- Students will demonstrate cooperative behavior in groups.
- Students will use effective communication skills.
- Students will interact with others to explore ideas and concepts, communicate meaning, and develop logical interpretations through collaborative conversations.
- Students will build upon the ideas of others to clearly express their own views while respecting diverse perspectives.
Students will be able to state why working with others can make a task easier.
Students will value skills that are needed to be a good teammate.
Students will be able to list jobs that require people to work as a team.
Board or chart paper and markers (“We Do”)
Ask students if they have heard of Aesop’s fables. Tell them that a fable is a story that teaches some type of moral, or lesson, in life. Explain that you are going to read a short fable to them, and they will need to guess what the lesson or moral is. Read the following fable:
“A Lion used to prowl about a field in which Four Oxen used to dwell. Many a time he tried to attack them; but whenever he came near, they turned their tails to one another, so that whichever way he approached them he was met by the horns of one of them. At last, however, they fell a-quarreling among themselves, and each went off to pasture alone in a separate corner of the field. Then the Lion attacked them one by one and soon made an end of all four.”
Ask if anyone knows what the lesson in this fable is and discuss. Then, tell students that today they will learn about cooperation and working together as a team. In the case of the Oxen in the fable, they could have survived against the Lion if they stood united. Because they argued and refused to get along, they each were picked off one by one.
Lead a class discussion about behaviors that promote teamwork and cooperation. Ask the students, “What activities do you and your classmates do that require teamwork and cooperation?” (Examples may include team sports, clubs, study groups, class projects.) Record students’ responses on a chart or a board. Then ask students, “What jobs do you think require good teamwork and cooperation?” Record these responses on a chart or a board as well.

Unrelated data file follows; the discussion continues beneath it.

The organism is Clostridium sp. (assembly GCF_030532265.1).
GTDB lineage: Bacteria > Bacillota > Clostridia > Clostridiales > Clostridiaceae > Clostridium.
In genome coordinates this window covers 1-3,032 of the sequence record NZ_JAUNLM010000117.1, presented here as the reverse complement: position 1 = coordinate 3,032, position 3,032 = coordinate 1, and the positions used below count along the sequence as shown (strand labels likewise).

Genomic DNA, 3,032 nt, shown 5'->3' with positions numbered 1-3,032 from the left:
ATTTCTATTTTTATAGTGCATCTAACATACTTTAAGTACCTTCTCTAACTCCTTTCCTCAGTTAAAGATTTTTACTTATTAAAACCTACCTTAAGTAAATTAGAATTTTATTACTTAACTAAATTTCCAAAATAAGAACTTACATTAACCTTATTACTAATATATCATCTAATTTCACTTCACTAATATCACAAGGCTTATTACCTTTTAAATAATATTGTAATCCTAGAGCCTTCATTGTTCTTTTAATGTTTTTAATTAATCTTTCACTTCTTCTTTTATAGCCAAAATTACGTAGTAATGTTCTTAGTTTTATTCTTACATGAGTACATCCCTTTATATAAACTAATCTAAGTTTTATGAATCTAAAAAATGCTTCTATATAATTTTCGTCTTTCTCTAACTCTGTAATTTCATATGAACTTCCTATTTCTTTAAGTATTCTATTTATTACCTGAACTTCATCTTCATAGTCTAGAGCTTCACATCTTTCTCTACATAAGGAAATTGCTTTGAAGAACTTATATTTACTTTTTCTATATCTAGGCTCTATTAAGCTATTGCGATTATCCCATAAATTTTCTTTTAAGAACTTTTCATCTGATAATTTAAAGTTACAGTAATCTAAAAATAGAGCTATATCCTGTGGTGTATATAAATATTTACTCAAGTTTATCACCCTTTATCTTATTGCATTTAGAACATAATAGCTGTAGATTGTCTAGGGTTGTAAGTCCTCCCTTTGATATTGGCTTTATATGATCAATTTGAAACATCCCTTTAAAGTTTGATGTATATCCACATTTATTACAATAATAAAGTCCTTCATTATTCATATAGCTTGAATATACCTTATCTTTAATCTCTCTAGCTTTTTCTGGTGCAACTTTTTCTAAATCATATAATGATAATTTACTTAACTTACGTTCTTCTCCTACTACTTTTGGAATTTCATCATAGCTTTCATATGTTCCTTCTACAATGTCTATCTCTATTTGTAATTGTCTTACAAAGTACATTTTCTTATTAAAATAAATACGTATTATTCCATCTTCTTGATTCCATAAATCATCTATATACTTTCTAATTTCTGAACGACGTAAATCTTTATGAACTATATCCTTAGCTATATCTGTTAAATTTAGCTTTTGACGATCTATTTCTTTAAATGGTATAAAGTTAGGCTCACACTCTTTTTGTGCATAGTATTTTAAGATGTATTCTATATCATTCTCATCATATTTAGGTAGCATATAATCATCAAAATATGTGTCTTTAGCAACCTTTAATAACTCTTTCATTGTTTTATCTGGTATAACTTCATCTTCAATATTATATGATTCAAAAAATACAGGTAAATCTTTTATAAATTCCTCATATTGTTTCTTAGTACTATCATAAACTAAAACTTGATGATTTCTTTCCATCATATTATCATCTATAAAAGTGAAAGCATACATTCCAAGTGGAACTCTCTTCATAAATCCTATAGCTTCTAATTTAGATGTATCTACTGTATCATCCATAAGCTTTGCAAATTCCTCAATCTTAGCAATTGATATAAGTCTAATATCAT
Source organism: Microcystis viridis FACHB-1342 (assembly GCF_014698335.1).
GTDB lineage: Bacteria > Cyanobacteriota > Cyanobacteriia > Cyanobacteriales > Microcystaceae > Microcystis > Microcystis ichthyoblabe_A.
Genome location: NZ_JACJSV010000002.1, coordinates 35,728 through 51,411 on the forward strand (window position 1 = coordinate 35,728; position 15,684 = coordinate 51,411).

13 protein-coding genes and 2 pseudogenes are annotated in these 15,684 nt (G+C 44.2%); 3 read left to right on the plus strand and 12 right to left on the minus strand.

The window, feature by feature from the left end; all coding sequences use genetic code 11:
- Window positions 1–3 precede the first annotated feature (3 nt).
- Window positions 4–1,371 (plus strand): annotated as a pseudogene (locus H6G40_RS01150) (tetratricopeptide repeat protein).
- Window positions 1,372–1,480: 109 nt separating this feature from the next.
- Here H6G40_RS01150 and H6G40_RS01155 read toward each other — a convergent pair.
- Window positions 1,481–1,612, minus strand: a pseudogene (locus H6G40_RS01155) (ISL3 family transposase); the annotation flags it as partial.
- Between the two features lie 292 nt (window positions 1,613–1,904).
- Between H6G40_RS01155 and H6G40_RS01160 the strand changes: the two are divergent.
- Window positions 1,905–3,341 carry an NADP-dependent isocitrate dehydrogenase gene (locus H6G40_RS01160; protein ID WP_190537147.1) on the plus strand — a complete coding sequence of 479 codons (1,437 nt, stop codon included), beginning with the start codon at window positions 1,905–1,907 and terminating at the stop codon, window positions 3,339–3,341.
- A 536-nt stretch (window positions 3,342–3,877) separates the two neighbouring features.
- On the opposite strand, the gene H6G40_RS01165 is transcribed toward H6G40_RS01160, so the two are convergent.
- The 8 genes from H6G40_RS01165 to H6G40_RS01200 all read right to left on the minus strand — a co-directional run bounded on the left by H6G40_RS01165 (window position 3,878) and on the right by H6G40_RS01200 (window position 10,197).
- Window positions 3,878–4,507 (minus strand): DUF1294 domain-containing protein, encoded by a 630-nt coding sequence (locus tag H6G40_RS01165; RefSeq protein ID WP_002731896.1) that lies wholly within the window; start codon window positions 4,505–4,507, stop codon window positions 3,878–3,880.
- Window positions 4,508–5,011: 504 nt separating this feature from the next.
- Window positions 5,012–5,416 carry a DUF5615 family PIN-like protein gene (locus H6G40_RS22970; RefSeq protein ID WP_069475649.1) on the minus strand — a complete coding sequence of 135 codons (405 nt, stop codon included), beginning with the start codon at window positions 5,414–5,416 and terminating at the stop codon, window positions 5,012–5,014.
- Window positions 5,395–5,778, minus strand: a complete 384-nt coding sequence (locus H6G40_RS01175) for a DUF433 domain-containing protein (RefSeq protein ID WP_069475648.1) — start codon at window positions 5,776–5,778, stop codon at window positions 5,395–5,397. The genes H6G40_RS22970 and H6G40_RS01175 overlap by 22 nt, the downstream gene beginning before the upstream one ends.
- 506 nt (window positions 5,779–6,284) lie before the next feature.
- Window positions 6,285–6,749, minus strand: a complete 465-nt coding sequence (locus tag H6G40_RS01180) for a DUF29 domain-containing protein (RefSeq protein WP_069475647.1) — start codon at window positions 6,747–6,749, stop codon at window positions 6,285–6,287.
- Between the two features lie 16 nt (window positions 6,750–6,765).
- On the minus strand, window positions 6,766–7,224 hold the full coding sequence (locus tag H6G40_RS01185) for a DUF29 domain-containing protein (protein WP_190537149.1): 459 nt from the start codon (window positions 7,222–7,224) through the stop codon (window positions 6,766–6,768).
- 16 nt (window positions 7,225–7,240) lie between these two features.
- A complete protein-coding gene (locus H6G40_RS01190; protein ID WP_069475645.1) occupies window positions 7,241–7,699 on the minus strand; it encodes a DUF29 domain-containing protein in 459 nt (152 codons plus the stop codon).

As a class, come up with important skills to remember when working as a team so that the team can be successful and write them on a chart or board. (For example, “When we work with others, it is really important that we are good listeners.”)
Tell students that they are going to get the opportunity to practice their teamwork skills. Divide the class into pairs and tell students that they will be drawing an elephant together. However, they cannot speak to their partner, and both partners must hold the pencil while drawing. (One can hold the pencil at the top, and the other can hold it at the bottom.) Partners will be given two minutes to draw their elephant. Once the timer has started, monitor the pairs, making note of the pairs who use the teamwork skills that were reviewed earlier. Have students share their drawings.
Have students reflect on the previous activity. Ask the following questions to spark discussion: “What skills did you and your partner have to use to get the task completed? What were some problems that came up in your pairs, and what did you do to work through them?” Then, remind students that it’s not always easy working together in teams. However, sometimes in life, it is most beneficial for people to work in teams in order to accomplish a common goal. It is important to always remember to treat all team members with respect.
- Why is being able to work together with others an important skill to have?
- Do you think when you are older you will have to work together with others to get a job done?
- What would you do if someone in your group is letting everyone else do all the work?
Extensions for Lesson 8: Cooperation & Teamwork
Have students work in small groups to design a poster that represents teamwork or cooperation.
Remind students that an important part of teamwork is knowing the strengths of all members in the group, as well as your own personal strengths. Invite students to participate in a “strengths interview" where they interview a peer to determine three to five of their strengths.
Have students do a role-play where they use teamwork or cooperation to solve a problem.
Have students work together as one large group on the following activity. Participants stand in a circle. Start with a ball of yarn and hold on to one end while tossing the ball of yarn to a student across the circle. One by one, the ball of yarn is thrown to a student until each is holding on to a piece so that it makes a huge web. Then, challenge the students to work together to untangle the yarn by stepping over, under, and through the web so that in the end, the entire class is standing, still holding their piece of the yarn in a circle. Remind students that the point of the lesson was to learn what teamwork looks like and why teamwork is important to achieve a goal. Even if the students were not able to complete the task, they should evaluate whether they used proper teamwork skills.
Social Studies Extension
As homework, students can research a current community problem that takes teamwork to solve and share their findings with the class.